Last week we delved into a few whimsical doings from times past as a sort of winter gloom busters – it proved a popular item, so here’s a few more.
Well we had plenty of playboys midst the mayhem and uproar of our Katu item, but what about the uproar provoked by the first staging of Synge’s Playboy of the Western World? Though long regarded a classic, such acclaim was not accorded to it following its premiere at the Abbey. A newspaper report of the day- January 29 1907, recorded the scenes as they unfolded: there were uproarious scenes tonight at the performance of Mr. Synges’s play The Playboy of the Western World at the Abbey Theatre. The play deals rather unfavourably with Irish character, the central figure being a rough customer who has nearly murdered his own father and who account of this great feat is beloved by several women. The first performance passed off in comparative quiet, but after the unfavourable notices in the press a number of Gaelic Leaguers turned up to express their feeling upon it. Shortly after the opening scene hisses, groans and disorder broke out. There was stamping of feet and beating of sticks, and the din was terrific.
Mr Fay who took the principal part, essayed to get a hearing. He was understood to say that he was a Mayo man himself and that no insult was intended to his country. The police were called and they entered amid groans and took up positions in the pits.
At the end of each act the players bowed their acknowledgments ironically and the uproar thereby increased. The performance ended in this disorder. An example there of bringing the ‘house down’!
J is for Jacob
Jacob is a very distinguished Waterford name borne proudly by various branches of that name and it has been an honour and a privilege to have made the acquaintance of many and indeed the friendship of some. The name Jacob is nationally associated with the manufacture of biscuits and indeed, that business was started here in Waterford in Bridge Street on the premises where Lonergan’s Bakery stood alongside the Dominican church.
Though I have stories about a number of other famous Jacobs, today I would like to bring you the story of Rosamund. For me her tale was an unexpected encounter given her background but then again and wonderfully so, life can be full of surprises.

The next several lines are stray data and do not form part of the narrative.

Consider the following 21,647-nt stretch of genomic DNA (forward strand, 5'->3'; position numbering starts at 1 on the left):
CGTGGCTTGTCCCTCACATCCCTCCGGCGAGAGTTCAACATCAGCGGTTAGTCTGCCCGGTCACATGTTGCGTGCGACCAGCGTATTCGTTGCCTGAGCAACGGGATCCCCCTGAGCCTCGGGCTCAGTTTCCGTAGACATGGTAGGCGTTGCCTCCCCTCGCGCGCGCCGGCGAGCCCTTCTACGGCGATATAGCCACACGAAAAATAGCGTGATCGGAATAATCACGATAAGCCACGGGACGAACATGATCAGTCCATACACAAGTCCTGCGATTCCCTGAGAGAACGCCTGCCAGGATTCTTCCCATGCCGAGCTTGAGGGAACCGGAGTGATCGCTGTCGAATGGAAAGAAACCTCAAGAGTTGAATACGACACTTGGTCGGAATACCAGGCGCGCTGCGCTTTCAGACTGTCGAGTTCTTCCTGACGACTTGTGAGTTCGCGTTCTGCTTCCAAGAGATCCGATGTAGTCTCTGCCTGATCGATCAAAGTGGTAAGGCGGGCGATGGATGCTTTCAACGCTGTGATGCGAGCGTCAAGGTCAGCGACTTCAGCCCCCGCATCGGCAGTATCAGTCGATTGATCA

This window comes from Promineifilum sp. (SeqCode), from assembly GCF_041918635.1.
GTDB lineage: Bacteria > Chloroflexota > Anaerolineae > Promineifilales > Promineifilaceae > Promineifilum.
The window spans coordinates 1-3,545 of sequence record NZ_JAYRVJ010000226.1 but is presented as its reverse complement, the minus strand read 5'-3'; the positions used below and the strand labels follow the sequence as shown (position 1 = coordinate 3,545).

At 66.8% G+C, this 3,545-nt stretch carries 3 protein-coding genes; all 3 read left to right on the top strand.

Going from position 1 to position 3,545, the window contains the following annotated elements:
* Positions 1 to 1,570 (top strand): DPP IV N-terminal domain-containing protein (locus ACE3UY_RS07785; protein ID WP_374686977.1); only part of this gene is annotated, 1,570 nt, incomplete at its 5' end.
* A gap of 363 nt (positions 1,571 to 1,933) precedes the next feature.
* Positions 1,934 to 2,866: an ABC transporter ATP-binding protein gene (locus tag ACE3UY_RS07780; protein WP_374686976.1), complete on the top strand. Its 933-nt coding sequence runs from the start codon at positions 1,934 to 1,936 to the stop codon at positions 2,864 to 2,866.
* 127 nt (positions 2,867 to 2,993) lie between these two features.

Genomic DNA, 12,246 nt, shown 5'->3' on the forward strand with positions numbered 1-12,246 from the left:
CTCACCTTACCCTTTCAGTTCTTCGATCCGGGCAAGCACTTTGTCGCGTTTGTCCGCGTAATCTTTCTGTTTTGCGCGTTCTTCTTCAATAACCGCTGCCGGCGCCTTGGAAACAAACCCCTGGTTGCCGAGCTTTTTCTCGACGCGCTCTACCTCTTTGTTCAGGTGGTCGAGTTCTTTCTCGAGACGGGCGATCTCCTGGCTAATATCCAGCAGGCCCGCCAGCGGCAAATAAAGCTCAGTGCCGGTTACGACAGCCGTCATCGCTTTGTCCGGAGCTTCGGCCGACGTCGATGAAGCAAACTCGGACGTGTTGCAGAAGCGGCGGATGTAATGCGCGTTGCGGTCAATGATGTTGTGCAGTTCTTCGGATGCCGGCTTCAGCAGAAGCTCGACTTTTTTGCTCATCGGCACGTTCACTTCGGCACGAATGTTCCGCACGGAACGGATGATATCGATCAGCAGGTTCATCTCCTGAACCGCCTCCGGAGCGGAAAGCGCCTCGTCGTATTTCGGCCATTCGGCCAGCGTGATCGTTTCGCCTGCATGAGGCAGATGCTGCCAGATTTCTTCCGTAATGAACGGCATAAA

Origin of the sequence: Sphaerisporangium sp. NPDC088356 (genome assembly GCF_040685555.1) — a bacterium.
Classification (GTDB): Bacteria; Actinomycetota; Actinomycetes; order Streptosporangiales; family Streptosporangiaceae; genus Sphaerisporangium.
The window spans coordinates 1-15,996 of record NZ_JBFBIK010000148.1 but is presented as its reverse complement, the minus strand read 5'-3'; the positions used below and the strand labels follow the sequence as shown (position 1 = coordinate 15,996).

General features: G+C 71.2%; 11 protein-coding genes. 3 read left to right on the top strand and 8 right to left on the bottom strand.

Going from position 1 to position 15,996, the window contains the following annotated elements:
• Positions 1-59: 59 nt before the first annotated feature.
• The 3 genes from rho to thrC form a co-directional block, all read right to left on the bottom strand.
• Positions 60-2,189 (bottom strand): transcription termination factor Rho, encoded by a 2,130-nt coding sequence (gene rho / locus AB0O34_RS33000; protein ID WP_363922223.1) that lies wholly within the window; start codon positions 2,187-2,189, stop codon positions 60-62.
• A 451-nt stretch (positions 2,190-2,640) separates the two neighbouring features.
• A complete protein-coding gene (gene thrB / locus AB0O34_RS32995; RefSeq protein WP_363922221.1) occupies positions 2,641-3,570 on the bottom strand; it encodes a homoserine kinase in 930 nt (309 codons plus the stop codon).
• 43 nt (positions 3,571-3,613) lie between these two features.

Rosamund Jacob (1888 – 1960) was a novelist and biographer who was born in Waterford city to a middle-class Quaker family. As a republican, she was a member of the Gaelic League, Inghinidhe na Heireann, Sinn Fein and Cumann na mBann – so she was well immersed in all things Irish. As a feminist, she was a member of the Irish Women’s Suffrage League and a friend of Hannah Sheeehy-Skeffington, one of its founders. She opposed the treaty and was imprisoned by the Free State government, but after the foundation of the state her attention turned to campaigning for civil liberties and for peace: she opposed the 1926 Censorship of Publications Act and also capital punishment and went on to become a member of the Campaign for Nuclear Disarmament (CND) in the latter years of her life. These latter issues she espoused would have been very much in the Quaker pacifist tradition. As well as the feminist novels Callaghan (published under the pseudonym ‘F Winthrop’ in 1920) and the Troubled House (1938), Jacob published a biography of Matilda Tone, The Rebel’s Wife (1957). Rosamund sounds like a fascinating woman indeed, of whom I would like to learn more.
Last of the Apples
Someone in company recently made reference to an orchard being in such a such a part of their area and since long gone and reminiscing of the those days of childhood when it was deemed a great and daring adventure to rob an orchard though words like ‘rob’ was never used. In Cork it was ‘slockin’, Dublin it was ‘boxing the fox’. We decided that indeed the past was a different country and things were done differently. In retrospect, though we didn’t think so at the time, our behaviour could be viewed in a very positive light as we went to all that trouble of scouting out good orchards with good apples, then scaling walls, watchful and dreading the deadly dogs. Then, we had the clampering up trees, and shaking of branches. The man keeping ‘nix’ might yell telling us that the game was up and we’d scamper up and over walls for dear life, dreading the thought of being caught – the ultimate in humiliation for a daring young fellah. And come to think of it, all for some apples. In fairness it was the challenge, the thrill of the chase, catch-me-if-you-can but we always enjoyed the sweetness of the apple as much as the sweetness of the victory when we got away with it. Imagine the kids of today going to all that trouble for apples!! If only they would. They could be presented with the cream of the crop on silver platter as they sit at play stations and wonder what they had done wrong now to be offered such a derisory ‘food’ offering. Yes, slockin’ apples, if only life was still that simple in an age of lost innocence.
Some of my favourites from Albert the Great: “A question that sometimes drives me hazy: am I or are the others crazy?” “A table, a chair, a bowl of fruit and a violin; what else does a man need to be happy?” “All religions, arts and sciences are branches of the same tree.” “All that is valuable in human society depends upon the opportunity for development accorded the individual.” “Anger dwells only in the bosom of fools.” “Any intelligent fool can make things bigger and more complex. It takes a touch of genius and a lot of courage to move in the opposite direction.“ “Any man who can drive safely while kissing a pretty girl is simply not giving the kiss the attention it deserves.”
Go Seachtain Eile, Slan.